The U.S. Department of the Treasury has warned of criminals using decentralized finance (DeFi) protocols but admitted that money launderers and terrorists typically prefer fiat currencies over crypto. 

In its “Illicit Finance Risk Assessment of Decentralized Finance” report released today, the U.S. body said that ransomware crooks, thieves, scammers and other criminals are “using DeFi services in the process of transferring and laundering their illicit proceeds.”

It added that many DeFi apps fail to comply with America’s anti-money laundering and countering the financing of terrorism (AML/CFT) rules and were therefore being exploited by crooks. 


Though the report did note that “money laundering, proliferation financing, and terrorist financing most commonly occur using fiat currency or other traditional assets as opposed to virtual assets.”

DeFi refers to the industry within the crypto sphere which aims to make traditional finance more automated and accessible to all via decentralized applications

The idea is that things like taking out a loan or earning interest on savings become quicker, more accessible and without a costly middleman. Such tools allow anyone to connect a self-custodied crypto wallet to a website, execute trades or other transactions, all without ever revealing any personally identifiable information to the tool’s provider or developer.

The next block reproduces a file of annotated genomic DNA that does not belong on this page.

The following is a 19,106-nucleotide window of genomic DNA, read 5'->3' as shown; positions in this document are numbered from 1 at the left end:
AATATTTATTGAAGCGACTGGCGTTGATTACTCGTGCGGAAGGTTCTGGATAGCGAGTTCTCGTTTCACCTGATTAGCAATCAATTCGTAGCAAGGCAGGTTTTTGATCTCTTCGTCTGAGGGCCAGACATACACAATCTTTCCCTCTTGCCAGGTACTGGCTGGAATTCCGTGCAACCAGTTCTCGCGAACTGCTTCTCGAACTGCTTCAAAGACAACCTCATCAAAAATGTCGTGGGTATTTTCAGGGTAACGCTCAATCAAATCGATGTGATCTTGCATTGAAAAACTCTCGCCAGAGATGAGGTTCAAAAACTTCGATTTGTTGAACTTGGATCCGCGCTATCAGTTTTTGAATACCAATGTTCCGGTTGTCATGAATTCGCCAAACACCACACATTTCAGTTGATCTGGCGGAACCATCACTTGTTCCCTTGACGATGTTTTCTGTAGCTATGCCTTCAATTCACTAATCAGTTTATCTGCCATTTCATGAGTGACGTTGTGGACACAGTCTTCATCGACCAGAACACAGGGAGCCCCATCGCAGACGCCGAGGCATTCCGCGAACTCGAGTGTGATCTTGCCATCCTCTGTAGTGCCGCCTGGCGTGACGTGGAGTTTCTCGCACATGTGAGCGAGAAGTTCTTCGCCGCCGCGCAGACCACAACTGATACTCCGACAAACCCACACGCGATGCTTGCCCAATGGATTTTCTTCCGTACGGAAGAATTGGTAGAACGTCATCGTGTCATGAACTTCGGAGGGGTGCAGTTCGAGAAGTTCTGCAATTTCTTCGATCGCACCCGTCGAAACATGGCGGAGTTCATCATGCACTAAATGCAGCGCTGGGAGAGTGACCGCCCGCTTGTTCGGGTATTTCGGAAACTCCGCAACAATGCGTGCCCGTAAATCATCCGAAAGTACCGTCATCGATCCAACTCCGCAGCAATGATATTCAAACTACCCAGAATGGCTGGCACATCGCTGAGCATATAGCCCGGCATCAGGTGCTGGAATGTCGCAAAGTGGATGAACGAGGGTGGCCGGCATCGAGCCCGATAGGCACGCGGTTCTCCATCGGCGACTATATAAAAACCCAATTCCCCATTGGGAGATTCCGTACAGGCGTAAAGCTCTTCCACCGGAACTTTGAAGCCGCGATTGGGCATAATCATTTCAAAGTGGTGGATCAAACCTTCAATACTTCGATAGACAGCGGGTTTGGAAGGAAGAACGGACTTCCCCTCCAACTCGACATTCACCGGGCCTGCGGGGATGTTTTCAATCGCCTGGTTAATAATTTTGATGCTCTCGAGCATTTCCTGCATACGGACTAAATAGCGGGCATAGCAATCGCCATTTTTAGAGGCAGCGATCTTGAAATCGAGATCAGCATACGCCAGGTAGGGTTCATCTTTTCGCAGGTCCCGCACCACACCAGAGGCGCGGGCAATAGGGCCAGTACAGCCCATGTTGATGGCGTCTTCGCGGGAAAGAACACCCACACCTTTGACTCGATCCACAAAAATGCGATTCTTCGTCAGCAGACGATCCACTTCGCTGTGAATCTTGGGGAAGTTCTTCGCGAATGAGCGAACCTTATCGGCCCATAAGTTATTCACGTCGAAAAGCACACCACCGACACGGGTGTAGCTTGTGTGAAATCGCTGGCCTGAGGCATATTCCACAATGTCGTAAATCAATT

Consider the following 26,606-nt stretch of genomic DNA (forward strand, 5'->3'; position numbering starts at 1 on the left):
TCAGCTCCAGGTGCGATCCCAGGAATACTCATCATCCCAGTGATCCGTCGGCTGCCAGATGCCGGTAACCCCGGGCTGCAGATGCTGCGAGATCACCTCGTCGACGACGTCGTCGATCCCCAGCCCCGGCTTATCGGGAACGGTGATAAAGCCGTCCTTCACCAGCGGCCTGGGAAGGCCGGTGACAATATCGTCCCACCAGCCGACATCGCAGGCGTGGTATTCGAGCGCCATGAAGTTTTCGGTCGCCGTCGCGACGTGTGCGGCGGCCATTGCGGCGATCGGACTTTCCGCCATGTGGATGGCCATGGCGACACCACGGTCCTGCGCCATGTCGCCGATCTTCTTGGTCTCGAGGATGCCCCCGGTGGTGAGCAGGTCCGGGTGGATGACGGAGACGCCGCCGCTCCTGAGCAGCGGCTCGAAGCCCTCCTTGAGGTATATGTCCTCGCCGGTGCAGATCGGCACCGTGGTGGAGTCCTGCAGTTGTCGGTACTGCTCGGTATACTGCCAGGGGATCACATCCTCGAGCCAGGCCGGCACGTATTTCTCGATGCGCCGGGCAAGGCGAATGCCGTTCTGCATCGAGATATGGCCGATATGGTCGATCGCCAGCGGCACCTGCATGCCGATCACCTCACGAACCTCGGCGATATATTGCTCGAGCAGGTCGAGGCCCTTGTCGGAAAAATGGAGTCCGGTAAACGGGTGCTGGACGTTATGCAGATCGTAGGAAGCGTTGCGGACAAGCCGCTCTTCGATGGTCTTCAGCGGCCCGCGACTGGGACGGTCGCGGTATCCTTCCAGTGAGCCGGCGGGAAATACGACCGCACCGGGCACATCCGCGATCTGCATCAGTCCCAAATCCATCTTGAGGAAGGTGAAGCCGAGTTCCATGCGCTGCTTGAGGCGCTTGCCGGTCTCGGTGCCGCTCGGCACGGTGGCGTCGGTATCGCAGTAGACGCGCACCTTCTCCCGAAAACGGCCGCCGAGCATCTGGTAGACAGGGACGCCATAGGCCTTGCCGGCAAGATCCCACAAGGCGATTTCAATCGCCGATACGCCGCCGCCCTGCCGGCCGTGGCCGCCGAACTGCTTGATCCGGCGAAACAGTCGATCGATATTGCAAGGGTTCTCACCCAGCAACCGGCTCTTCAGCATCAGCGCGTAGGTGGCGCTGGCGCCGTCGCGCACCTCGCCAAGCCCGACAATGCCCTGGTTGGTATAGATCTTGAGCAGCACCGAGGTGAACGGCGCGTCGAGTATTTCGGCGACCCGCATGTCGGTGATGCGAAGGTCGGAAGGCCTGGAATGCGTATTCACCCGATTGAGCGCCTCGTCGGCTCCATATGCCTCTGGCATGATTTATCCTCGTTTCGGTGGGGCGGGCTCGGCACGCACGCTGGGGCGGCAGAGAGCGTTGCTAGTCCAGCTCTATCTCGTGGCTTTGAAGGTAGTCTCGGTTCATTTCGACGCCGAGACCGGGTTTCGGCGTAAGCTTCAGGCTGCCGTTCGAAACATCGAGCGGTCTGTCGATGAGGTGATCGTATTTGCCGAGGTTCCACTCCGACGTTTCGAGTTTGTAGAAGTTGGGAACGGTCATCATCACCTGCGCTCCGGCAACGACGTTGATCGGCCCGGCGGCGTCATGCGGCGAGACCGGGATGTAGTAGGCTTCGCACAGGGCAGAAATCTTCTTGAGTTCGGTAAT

But DeFi tools are still experimental, notoriously troublesome—especially when it comes to hacks—and criminals have used them to launder dirty cash. 

One DeFi app that made headlines last year was the Tornado Cash “coin mixer.” In a controversial move last August, the Treasury Department sanctioned the tool because North Korean hackers were allegedly using it. 


State-sponsored Lazarus Group used Tornado Cash—which allows people to send and receive Ethereum anonymously—to launder over $96 million after it hacked blockchain protocol Harmony Bridge, blockchain analysts said.

Politicians, crypto companies and industry lobbyists have complained about the sanctions—claiming that it takes away people’s right to financial privacy. Because blockchain networks are public and transparent, transactions that occur on them are easy to track. Tools that allow such transactions to enjoy the same privacy as cash exchanges ought to therefore exist, proponents argue.

The Treasury Department further added in its Thursday report that it was working to improve its AML/CFT framework in the crypto world and would “engage with the private sector to support responsible innovation in the DeFi space.”

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